PINELLAS COUNTY, Fla. — Businesses across the country are working to figure out how to stay afloat financially amid the COVID-19 pandemic.
Rusty Bellies in Tarpon Springs offers fresh seafood on the sponge docks for the past 15 years.
The restaurant endured Hurricane Irma, which perhaps, helped them prepare for the situation the owners currently find themselves in.
"Hurricane Irma's probably the closest thing," explains Jacquelyn Tunstall with Rusty Bellies. "But there was a lot of camaraderie and contact, so this is still very different from that, but it's important."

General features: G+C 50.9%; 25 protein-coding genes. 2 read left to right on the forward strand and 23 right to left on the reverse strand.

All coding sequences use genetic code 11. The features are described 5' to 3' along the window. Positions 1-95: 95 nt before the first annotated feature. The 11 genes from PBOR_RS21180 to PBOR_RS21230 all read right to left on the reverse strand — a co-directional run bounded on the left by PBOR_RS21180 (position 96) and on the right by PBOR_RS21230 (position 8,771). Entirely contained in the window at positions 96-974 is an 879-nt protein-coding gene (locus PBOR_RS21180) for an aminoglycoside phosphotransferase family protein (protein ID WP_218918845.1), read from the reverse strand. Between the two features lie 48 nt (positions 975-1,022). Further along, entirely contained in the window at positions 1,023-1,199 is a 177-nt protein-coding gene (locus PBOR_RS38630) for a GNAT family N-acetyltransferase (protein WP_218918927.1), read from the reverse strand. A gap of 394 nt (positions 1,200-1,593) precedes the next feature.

So, on top of offering take out and delivery, the popular restaurant also added a small grocery service.
You will find full-stocked meats, including fresh fish, dairy products, dry goods and fresh produce.
"Tarpon is a very small town and Rusty Bellies is a big part of the community. So, we feel an obligation to be open for them, safely," says Tunstall. "We also have about 120 employees, so there's a commitment there to make sure they have a business to come back to."
That commitment also extends to the fishermen.
"The other reason to do it, the fish market, the fisherman, people that rely on them and fresh fish," explain Tunstall. "Fresh food is an essential need right now, so it's not just about the restaurant, it's the market, it's the community fisherman that sustain us all year long."
A community effort to make sure everyone has what they need.
You can read more about their efforts on their Facebook page or by clicking here.